5 Reasons to Celebrate Farmers Markets
This month saw the celebration of National Farmers Market Week, a celebration of all the good that farmers’ markets bring to their communities. We are so proud of our Good Food Buck partners for their dedication to serving their neighbors, and for overcoming the obstacles presented by the pandemic. Farmers markets are multifaceted assets to our communities and are an essential component of community engagement and healthy food access. As outlined by the National Farmers Market Coalition, here are 5 important reasons you should celebrate your local market. Farmers markets:
- Stimulate the Local Economy: The USDA reports that for every $1 spent in SNAP, $1.80 in economic growth is generated. In fact, a study by Moody’s Analytics found that “expanding Food Stamps… is the most effective way to prime the economy’s pump” (Zandi 2008). Furthermore, according to the USDA’s Economic Research Service, each $1 billion of retail generated by SNAP creates $340 million in farm production, $110 million in farm value-added, and 3,300 farm jobs. Good Food Buck partners are proud to incentivize SNAP and contribute to New Jersey’s local economy!
- Preserve Farmland: The number of small and mid-size farms in the U.S. has been on the decline for years. Farmers markets provide a lucrative sales outlet for our small local farmers, who are essential players in preserving the health of our soil and productive farmland. In 2019, the Good Food Buck program supported over 50 small local farmers across our Garden State Good Food Network!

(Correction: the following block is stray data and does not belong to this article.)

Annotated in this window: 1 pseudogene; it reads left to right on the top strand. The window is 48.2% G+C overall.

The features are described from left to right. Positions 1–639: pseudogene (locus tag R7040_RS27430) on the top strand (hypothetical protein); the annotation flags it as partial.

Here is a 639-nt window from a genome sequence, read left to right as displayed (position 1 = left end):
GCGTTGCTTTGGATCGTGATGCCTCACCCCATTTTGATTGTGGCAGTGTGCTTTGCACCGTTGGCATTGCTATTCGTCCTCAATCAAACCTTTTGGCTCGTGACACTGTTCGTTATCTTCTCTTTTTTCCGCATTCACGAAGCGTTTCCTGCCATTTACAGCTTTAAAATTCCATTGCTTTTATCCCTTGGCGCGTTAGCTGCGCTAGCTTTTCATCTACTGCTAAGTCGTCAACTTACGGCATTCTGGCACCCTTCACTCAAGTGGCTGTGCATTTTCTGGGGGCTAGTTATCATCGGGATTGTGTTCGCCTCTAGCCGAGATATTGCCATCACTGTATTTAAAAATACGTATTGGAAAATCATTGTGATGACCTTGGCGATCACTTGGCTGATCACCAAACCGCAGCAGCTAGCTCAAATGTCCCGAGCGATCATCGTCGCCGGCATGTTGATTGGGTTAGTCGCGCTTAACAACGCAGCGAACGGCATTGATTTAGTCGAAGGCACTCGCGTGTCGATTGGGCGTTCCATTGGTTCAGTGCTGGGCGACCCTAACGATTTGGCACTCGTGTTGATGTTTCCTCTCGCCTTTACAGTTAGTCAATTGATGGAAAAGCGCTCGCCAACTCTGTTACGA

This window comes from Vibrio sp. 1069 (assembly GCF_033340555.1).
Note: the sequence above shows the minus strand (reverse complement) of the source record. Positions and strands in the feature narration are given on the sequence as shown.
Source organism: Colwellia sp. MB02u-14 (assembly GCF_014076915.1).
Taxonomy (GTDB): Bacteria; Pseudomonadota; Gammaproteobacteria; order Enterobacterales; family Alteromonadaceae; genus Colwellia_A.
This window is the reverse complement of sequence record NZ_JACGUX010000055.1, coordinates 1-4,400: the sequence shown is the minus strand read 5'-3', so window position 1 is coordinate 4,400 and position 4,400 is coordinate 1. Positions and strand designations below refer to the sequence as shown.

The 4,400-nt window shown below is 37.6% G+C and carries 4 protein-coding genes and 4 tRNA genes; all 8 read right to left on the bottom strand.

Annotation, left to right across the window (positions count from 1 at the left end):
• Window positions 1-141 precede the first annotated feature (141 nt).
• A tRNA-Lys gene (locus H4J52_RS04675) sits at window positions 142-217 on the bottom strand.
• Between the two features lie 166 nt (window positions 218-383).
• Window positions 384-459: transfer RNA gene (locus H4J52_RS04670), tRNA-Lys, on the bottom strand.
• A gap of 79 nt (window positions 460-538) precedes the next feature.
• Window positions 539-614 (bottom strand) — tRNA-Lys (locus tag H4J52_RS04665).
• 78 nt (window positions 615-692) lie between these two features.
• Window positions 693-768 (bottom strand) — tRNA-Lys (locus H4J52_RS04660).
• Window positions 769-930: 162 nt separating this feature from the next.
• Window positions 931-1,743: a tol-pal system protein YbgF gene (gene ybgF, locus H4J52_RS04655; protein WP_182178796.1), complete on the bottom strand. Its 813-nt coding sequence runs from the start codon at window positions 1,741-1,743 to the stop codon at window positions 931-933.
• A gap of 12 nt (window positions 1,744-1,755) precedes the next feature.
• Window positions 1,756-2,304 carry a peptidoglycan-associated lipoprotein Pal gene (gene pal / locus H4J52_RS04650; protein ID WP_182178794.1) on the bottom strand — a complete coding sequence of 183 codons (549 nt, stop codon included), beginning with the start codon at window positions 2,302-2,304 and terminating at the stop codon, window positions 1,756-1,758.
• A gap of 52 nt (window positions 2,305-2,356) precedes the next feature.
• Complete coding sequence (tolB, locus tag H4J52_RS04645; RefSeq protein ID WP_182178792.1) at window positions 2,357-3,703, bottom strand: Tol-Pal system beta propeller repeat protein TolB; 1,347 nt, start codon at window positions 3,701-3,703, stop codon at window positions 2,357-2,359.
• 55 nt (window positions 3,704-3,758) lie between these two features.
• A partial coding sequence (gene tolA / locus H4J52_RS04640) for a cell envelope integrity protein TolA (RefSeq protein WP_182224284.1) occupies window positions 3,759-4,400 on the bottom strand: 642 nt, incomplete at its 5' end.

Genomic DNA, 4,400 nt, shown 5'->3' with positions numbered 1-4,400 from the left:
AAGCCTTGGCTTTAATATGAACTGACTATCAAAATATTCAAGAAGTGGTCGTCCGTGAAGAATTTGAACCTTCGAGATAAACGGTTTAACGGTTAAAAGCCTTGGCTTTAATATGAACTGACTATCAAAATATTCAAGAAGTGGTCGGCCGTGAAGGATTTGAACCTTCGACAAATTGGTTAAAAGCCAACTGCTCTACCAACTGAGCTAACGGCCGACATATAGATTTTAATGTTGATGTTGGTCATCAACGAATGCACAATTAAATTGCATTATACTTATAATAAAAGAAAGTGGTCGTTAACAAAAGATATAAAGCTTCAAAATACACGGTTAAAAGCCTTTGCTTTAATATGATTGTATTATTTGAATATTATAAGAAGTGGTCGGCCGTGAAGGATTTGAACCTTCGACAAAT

- Increase Access to Healthy Food: At the core of the Good Food Buck program’s mission is creating more equitable access to fresh, healthy foods. Good Food Bucks stretch SNAP dollars further and result in NJ SNAP recipients putting more fruits and vegetables on their tables. According to a Wholesome Wave study of SNAP-doubling programs across the country, 92% of participating shoppers said the fresh fruits and vegetables they purchased “made a big difference” in their family’s diet. Additionally, 74% and 94% of incentive program participants reported an increase in either their consumption or purchase of fruits and vegetables as a result of the program, and food security status was improved.
- Support Healthy Communities: In addition to getting the freshest food around, people visit farmers markets for social, political, and educational reasons. For example, at the Greenwood Ave. Farmers Market in Trenton, one of City Green’s longest-standing Good Food Buck partners, you’ll find music and dancing, children’s activities, and a variety of free health screenings provided by the Henry J. Austin Health Center. Farmers markets provide an ideal venue for providing “one-stop-shops” for multiple health and community resources.
- Promote Sustainability: Small local farmers are more likely to use responsible and sustainable growing practices than conventional farms, and by shopping at farmers markets, you can ask the people who grew your food exactly how it was produced. Local food also requires less traveling to get to you, which means fewer pollutants being released into the atmosphere. We’ve also seen major disruptions to industrial food supply chains as a result of the pandemic. Local farmers and direct-to-consumer outlets have proven that they can more easily adapt to these disruptions to meet consumer demand and work with their communities to find effective solutions. Many of our Good Food Buck partners have quickly adapted by providing online shopping options and drive-through farmers markets so they can continue providing quality food to the community and maintaining viable sales outlets for farmers.
These are just a few of the reasons why you should support and celebrate your local farmers market, and thank your farmers! They are an invaluable piece of the fabric of our communities, and we encourage everyone to visit one of our Good Food Buck partner markets to show your support. We can’t wait to see you there!
About the Grantee
City Green is a 501(c)3 urban farming and gardening organization, based in Clifton, New Jersey working to revitalize New Jersey communities through agriculture, educational programming, and food access initiatives.